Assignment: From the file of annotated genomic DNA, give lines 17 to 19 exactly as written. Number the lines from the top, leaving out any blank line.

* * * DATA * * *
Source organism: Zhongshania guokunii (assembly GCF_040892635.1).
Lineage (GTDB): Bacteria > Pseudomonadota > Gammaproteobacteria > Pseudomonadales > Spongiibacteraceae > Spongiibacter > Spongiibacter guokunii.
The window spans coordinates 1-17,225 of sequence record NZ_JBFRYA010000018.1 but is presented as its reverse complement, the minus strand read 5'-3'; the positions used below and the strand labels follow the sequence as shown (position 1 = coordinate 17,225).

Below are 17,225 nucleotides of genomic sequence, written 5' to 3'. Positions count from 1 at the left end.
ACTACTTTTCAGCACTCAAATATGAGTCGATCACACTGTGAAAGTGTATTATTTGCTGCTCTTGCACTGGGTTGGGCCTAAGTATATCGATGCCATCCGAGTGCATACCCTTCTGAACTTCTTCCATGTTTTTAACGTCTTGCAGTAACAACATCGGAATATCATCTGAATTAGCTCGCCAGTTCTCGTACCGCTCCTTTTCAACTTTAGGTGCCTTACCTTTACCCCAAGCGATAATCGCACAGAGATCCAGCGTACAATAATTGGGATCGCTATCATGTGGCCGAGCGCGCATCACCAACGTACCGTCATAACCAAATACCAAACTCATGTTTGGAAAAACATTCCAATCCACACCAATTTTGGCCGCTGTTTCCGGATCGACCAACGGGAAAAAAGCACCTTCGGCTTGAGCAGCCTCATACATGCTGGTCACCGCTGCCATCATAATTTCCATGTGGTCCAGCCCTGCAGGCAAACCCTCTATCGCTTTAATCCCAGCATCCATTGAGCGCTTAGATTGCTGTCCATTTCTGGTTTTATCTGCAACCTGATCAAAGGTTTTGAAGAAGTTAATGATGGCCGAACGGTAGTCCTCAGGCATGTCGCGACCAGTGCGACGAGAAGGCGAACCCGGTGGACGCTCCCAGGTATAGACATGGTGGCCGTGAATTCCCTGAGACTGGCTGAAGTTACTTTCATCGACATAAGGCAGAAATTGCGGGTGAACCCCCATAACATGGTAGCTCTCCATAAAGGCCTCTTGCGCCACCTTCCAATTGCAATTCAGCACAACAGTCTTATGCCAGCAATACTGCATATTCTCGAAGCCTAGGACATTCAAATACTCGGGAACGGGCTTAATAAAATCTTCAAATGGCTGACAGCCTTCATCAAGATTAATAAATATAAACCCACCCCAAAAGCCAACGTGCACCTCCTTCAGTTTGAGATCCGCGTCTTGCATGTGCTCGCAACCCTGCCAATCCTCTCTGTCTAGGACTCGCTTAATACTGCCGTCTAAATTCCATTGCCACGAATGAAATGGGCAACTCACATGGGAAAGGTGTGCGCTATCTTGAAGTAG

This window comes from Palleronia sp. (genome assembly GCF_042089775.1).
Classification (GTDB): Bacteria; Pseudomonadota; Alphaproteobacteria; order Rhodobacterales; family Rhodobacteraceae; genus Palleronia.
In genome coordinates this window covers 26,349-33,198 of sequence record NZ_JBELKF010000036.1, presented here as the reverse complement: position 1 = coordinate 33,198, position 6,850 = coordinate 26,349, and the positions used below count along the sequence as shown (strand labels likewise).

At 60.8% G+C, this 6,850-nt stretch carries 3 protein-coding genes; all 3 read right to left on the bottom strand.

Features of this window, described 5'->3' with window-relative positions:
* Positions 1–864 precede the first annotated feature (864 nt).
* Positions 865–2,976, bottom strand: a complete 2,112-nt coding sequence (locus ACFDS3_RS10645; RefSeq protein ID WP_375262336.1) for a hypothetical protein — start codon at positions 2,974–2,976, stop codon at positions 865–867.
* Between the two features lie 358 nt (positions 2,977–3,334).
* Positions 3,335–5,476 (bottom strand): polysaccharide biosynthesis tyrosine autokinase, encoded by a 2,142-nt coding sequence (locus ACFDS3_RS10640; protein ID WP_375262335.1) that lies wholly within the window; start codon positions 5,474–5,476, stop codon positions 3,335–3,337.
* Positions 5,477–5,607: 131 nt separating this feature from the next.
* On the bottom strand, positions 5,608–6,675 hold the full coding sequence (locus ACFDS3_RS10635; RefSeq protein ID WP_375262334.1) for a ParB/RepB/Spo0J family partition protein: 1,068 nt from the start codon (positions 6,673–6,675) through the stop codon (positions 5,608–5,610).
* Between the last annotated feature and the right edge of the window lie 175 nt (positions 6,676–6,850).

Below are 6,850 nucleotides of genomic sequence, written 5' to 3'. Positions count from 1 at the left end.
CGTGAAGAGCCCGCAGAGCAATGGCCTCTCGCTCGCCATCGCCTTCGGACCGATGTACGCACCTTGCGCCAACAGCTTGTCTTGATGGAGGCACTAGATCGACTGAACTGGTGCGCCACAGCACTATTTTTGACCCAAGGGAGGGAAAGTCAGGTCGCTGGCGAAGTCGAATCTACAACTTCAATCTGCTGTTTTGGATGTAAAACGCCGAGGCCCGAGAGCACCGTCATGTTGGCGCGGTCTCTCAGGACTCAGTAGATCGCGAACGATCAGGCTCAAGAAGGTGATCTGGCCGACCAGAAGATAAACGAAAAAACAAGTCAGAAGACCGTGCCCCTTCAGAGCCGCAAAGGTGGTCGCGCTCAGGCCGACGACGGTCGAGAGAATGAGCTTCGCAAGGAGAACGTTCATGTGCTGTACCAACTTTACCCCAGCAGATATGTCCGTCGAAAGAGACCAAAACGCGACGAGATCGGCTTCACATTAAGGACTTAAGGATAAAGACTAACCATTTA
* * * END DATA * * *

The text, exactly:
* Between the last annotated feature and the right edge of the window lie 175 nt (positions 6,676–6,850).

Below are 6,850 nucleotides of genomic sequence, written 5' to 3'. Positions count from 1 at the left end.
CGTGAAGAGCCCGCAGAGCAATGGCCTCTCGCTCGCCATCGCCTTCGGACCGATGTACGCACCTTGCGCCAACAGCTTGTCTTGATGGAGGCACTAGATCGACTGAACTGGTGCGCCACAGCACTATTTTTGACCCAAGGGAGGGAAAGTCAGGTCGCTGGCGAAGTCGAATCTACAACTTCAATCTGCTGTTTTGGATGTAAAACGCCGAGGCCCGAGAGCACCGTCATGTTGGCGCGGTCTCTCAGGACTCAGTAGATCGCGAACGATCAGGCTCAAGAAGGTGATCTGGCCGACCAGAAGATAAACGAAAAAACAAGTCAGAAGACCGTGCCCCTTCAGAGCCGCAAAGGTGGTCGCGCTCAGGCCGACGACGGTCGAGAGAATGAGCTTCGCAAGGAGAACGTTCATGTGCTGTACCAACTTTACCCCAGCAGATATGTCCGTCGAAAGAGACCAAAACGCGACGAGATCGGCTTCACATTAAGGACTTAAGGATAAAGACTAACCATTTA